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Monday, March 17, 2014

5 U.S. Bike Routes Along the Water | Cross Country Bike Travel

While there are dozens of amazing bike routes across the United States, which go over mountains, through quaint villages and major cities, over rolling hills, and down rural roads, there’s nothing quite like spending a few weeks at the beach. If you are torn between a demanding outdoor cycling adventure and a few weeks by the water, then look no further than one of these United States bicycle routes, which is the best of both worlds.  Get geared up for a road trip, because you probably won’t have to travel far to find one of these long-distance routes.

cross country bike tour
photo: www.fhwa.dot.gov
1. Pacific Coast Route

This route is roughly 1,700 miles and goes down Highway 101 and Highway 1. It starts in Vancouver and ends in Tijuana passing through Washington, Oregon, and California along the way. Bikers will be by the ocean for the vast majority of this trip, although the route does go inland through Redwood National Park.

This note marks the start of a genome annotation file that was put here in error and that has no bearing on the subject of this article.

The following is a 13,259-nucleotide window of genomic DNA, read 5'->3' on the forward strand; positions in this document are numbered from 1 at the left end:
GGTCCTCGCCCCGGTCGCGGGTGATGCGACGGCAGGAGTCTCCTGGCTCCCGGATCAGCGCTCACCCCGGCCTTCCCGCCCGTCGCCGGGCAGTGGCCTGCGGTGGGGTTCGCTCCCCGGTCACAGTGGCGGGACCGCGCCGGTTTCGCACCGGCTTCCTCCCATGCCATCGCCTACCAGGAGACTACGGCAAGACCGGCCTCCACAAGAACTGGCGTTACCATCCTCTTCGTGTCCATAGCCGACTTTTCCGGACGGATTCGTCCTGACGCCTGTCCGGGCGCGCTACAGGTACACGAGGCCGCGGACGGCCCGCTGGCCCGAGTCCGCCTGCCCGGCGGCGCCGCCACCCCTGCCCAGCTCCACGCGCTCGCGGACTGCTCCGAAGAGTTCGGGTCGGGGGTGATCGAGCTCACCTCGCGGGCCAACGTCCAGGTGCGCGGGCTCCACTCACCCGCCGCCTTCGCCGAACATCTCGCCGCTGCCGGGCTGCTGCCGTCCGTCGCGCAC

2. Great River Road

The Great River Road (also known as the Mississippi River Trail) is 2,069 miles and passes through ten different states from Minnesota to Louisiana. This is a great route for a history buff since there are plenty of places to see which are relevant to Native American history, the days of the early settlers, and the Civil War era.


3. Alaska Marine Highway

This highway covers a variety of terrain from wetlands, to marine rain forests, to arctic deserts, to glacial valleys. One of the most unique parts of this route, however, is that a system of ships connect a series of islands that make up Southeast Alaska. So basically you can hop on the ships to travel between the islands, and bike around the islands when you 
get there.

cross country bike travel
ride the ferries between islands!
photo: www.travelalaskaoutdoors.com


4. East Coast Greenway

The East Coast Greenway is roughly 2,900 miles stretching from the Canadian border in Maine to Key West, Florida. The Greenway connects fifteen states (plus Washington, D.C.) and twenty-five major cities. Almost thirty percent of the route is off-road and traffic-free, although the eventually goal is that the whole route will be trail only.


5. Great Lakes Seaway Trail

The Great Lakes Seaway Trail stretches 450 miles through New York and Pennsylvania, ending at the Ohio border. There are 28 historic lighthouses along the path, which used to guide traders and merchants along the waterways. Before that, Native Americans used the lakes to fish, hunt, and travel. The lakes provide prime grape growing conditions, so much of the route goes through wine country.


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